APSU partners with ATS for speech-language student clinicals
CLARKSVILLE, Tenn. – In 2018, Susan Lingg, a speech-language pathologist and co-owner of Advanced Therapy Solutions (ATS), learned that Austin Peay State University was about to launch a program to prepare students for careers in her field. The new Health and Human Performance degree concentration in Communication Sciences and Disorders (CSDI) would provide more trained specialists in the Clarksville-Montgomery County area, and Lingg, excited by this prospect, wondered how she could help.
“There’s a huge need for speech-language pathologists in the country and in the Middle Tennessee area,” she said. “A large portion of our staff drive from Nashville, so a long-term benefit for us would be finding staff from our local community. But we love having students anyways – we look at ourselves as a teaching facility. Working with APSU seemed like a perfect fit.”
Lingg and ATS’s other co-owner, Gloria Garner, contacted the University, and they’ve supported the growing program over the last two years as guest lecturers and consultants. But this spring, they went a step further by making their facility available to the program’s first cohort of seniors so those students can complete clinical experiences in speech-language pathology before they graduate this May.
“These seniors found our program halfway through their college experience, so we had to accelerate them through the program of study,” Dr. Kelly Kleinhans, director of the APSU CSDI program, said. “APSU is renovating space for an on-campus speech and language clinic which will open in the fall of 2021, but these seniors were ready for their first clinical practice in speech-language pathology now. Given the existing partnership and generosity of ATS, I was not surprised when Gloria and Susan said, ‘We close at noon on Fridays, and you’re welcome to use our space.’”
Thanks to this partnership, the CSDI program is operating a 10-week speech and language clinic at ATS this spring. Using the state-of-the-art facility’s many therapy rooms, eight APSU students have spent the last 2 ½ months providing free speech therapy sessions to local children with a variety of communication disorders under the supervision of Kleinhans and Dr. Sarai Ward, APSU assistant professor of Health and Human Performance.
“During these clinicals, we have been applying our foundational knowledge,” Keilanu Harris-Carroll, an APSU CSDI student, said. Wearing red and black scrubs, Harris-Carroll sat with her classmates on the couches in the ATS lobby, waiting for her first client to arrive. “We’ve been reflecting a lot on our skills – seeing what I do that I like, what I don’t like and what I need to work on.”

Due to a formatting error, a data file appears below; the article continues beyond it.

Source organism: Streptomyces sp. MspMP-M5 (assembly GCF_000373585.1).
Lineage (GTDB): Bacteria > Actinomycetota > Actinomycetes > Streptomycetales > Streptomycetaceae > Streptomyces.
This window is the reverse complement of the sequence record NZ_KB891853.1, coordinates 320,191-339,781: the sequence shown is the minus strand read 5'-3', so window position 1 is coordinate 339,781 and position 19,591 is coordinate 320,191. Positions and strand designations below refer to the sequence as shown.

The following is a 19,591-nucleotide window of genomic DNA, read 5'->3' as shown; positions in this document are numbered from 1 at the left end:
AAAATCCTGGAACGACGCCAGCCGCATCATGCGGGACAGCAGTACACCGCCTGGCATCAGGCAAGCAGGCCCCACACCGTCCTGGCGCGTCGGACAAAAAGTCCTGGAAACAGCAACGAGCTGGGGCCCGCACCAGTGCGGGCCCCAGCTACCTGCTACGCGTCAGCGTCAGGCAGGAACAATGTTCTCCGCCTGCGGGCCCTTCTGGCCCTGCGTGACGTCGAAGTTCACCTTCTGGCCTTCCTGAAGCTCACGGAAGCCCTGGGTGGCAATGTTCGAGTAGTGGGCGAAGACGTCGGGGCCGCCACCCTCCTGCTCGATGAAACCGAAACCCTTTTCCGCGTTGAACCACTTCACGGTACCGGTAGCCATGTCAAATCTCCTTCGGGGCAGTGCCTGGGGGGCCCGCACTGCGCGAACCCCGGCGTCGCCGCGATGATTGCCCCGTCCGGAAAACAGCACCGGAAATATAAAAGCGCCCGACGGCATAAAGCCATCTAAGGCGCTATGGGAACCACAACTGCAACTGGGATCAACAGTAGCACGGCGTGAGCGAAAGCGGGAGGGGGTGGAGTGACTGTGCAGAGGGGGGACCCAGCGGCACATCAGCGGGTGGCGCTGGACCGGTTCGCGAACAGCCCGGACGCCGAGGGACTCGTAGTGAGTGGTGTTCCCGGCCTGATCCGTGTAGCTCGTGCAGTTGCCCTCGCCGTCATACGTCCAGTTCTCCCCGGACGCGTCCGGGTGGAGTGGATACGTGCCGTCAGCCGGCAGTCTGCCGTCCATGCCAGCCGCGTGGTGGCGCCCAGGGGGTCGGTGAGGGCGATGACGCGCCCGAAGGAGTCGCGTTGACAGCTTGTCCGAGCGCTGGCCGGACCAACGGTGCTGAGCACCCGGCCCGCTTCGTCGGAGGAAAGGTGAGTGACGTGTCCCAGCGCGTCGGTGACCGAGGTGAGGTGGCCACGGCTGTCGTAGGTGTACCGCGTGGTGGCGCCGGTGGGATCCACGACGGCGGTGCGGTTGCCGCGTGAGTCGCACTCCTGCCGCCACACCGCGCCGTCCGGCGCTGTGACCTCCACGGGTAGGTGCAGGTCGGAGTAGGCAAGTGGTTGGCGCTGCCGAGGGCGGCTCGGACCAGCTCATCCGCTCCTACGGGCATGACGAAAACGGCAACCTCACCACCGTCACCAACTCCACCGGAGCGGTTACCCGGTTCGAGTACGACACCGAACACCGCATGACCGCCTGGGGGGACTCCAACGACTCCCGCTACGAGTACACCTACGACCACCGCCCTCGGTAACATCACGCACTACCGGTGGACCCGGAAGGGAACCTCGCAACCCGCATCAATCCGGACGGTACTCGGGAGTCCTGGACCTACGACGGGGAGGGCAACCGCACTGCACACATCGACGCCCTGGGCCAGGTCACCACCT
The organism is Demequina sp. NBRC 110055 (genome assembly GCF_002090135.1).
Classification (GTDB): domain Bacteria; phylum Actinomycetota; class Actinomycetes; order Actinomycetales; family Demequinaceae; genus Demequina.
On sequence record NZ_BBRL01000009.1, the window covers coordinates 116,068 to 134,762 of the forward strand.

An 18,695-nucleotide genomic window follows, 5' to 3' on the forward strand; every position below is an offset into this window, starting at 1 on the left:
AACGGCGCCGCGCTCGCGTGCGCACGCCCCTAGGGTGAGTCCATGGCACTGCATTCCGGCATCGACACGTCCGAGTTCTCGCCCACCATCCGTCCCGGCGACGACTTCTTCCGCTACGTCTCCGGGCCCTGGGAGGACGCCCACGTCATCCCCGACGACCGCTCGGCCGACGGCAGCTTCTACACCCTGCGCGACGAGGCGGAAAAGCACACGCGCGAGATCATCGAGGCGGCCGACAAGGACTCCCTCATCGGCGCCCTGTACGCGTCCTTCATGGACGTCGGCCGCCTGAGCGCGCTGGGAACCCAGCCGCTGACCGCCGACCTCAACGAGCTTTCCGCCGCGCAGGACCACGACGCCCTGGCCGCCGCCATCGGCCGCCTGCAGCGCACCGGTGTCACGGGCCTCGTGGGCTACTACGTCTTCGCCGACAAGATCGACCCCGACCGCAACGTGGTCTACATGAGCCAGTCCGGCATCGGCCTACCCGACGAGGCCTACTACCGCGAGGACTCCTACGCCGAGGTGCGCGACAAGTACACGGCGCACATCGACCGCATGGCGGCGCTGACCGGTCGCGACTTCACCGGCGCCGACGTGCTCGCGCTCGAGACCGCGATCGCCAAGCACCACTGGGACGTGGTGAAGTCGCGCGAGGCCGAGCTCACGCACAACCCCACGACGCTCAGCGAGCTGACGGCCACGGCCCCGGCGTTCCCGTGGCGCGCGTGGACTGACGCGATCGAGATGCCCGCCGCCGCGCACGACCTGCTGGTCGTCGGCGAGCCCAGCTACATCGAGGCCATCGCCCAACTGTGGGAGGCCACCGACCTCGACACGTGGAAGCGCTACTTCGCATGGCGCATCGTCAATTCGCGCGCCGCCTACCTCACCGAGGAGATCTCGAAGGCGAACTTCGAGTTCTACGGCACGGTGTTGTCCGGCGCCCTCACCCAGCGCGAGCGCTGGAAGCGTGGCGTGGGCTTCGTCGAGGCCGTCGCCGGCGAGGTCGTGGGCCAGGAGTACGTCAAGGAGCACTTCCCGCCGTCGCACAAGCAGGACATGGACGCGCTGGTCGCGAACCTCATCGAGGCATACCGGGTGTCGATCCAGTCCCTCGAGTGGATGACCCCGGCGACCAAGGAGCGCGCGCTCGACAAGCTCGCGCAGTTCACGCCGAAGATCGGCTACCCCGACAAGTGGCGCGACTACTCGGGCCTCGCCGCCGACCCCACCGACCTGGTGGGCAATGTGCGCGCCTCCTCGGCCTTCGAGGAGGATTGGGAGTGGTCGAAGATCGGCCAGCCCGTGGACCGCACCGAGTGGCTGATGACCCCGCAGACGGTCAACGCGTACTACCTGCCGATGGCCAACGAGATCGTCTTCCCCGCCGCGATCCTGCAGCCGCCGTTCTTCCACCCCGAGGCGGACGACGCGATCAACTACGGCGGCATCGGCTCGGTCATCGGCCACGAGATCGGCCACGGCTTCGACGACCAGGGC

Before Harris-Carroll and the other students could meet with children in the clinic, they had to log 25 hours of guided observation of speech-language therapy sessions, and Kleinhans made sure each student understood what was required of them before they began their clinicals. The student clinicians are learning about the therapy process from start to finish.
“We work based off the plans of their primary therapists here at ATS,” Katherine Canada, an APSU student, said. “By also meeting with us for additional sessions, it gets the child more practice.”
A little before noon, the students began busying themselves, setting up their therapy rooms for their clients. Alejandra Serrano, a bilingual APSU student, was also using the clinical sessions to help children who sometimes miss out on services because of their limited English-language skills.
“Coming from my Hispanic background, there’s a lot of kids who need these services but there’s that language barrier, and they don’t have those resources or know where to look,” she said. “For me being bilingual and a future speech-language pathologist, that just opens up more doors to be able to help.”
One of her professors, Ward, is a bilingual speech-language pathologist and shares her clinical expertise with Serrano each week.
A little before 1 p.m., the children began arriving for their extra therapy sessions with the APSU student clinicians. The experience is not only helping the children, but it allows the APSU students to prepare for their next step – graduate school. Austin Peay plans to offer a master’s degree in speech-language pathology in 2022.
“Graduate student clinicians must have over 400 hours of practice in speech-language pathology to be eligible for the national credential in the field,” Kleinhans said. “At the end of this clinical experience, these students will have completed about 10 hours of practice, and they will count toward the 400 they must get during grad school.
“Community partners like ATS are a valuable resource for clinical training programs like ours. We continue to collaborate with Gloria and Susan to develop a number of different, innovative and authentic clinical experiences for APSU grad students for when the master’s program launches.”
For information on the program, visit https://www.apsu.edu/programs/undergraduate/communication-sciences-disorders.php.
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